Looking Back at ‘Scarface’ and How It Became a Cinematic Classic

  • Variety
Looking Back at ‘Scarface’ and How It Became a Cinematic Classic
Scarface,” which opened Dec. 9, 1983, made money at the box office but wasn’t immediately profitable. However, in the 36 years since, the film has been embraced as a classic. The project started as a 1930 pulp novel by Armitage Trail, inspired by gangster Al Capone, whose nickname was Scarface. On April 6, 1982, Variety announced star Al Pacino and director Sidney Lumet were working on a remake of the 1932 film, but before long, Brian De Palma stepped in as director. The original budget was $13 million-$14 million. When production wrapped in summer 1983, Variety reported the cost had ballooned to $37 million.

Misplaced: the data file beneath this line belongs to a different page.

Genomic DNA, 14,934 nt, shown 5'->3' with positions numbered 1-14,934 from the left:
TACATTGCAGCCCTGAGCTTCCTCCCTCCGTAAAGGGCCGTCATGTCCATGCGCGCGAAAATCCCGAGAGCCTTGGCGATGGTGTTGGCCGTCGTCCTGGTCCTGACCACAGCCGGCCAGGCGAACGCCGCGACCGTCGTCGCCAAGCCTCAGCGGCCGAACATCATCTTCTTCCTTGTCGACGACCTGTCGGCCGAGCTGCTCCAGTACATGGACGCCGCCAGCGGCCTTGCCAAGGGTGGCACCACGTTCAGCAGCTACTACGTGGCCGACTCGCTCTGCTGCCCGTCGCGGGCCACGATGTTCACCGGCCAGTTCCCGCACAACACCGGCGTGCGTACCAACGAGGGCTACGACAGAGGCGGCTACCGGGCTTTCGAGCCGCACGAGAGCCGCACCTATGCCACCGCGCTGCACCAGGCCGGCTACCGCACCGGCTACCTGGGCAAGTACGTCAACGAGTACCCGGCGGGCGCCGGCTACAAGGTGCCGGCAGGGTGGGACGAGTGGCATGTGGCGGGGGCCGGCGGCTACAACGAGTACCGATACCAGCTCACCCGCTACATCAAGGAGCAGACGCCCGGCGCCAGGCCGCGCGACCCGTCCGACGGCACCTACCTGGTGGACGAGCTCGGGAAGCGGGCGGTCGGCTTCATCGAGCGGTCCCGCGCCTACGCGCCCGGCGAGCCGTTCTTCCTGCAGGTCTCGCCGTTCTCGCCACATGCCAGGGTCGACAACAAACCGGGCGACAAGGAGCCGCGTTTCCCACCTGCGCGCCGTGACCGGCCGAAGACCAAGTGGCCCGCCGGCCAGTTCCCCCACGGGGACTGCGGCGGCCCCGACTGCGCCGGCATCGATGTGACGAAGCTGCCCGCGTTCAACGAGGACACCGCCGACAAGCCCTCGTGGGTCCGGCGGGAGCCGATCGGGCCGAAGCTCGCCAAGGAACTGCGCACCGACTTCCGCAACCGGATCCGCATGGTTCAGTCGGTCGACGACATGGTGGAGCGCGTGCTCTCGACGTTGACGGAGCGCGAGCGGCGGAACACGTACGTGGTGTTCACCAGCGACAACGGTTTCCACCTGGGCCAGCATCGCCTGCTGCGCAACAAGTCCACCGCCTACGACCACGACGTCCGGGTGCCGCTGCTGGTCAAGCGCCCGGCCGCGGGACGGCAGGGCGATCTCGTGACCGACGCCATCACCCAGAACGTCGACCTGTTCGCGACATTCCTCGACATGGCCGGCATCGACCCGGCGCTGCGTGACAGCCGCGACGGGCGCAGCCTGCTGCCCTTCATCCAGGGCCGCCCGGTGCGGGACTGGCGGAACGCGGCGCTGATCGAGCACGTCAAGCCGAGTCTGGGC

Just before the film’s holiday launch, Universal held a New York premiere screening and a party at Sardi’s, with an eclectic mix of guests including Cher, Raquel Welch, Lucille Ball, Eddie Murphy and Kurt Vonnegut, “who walked out during the grisly chainsaw shower scene,” Variety reported. The article added that an on-screen dedication
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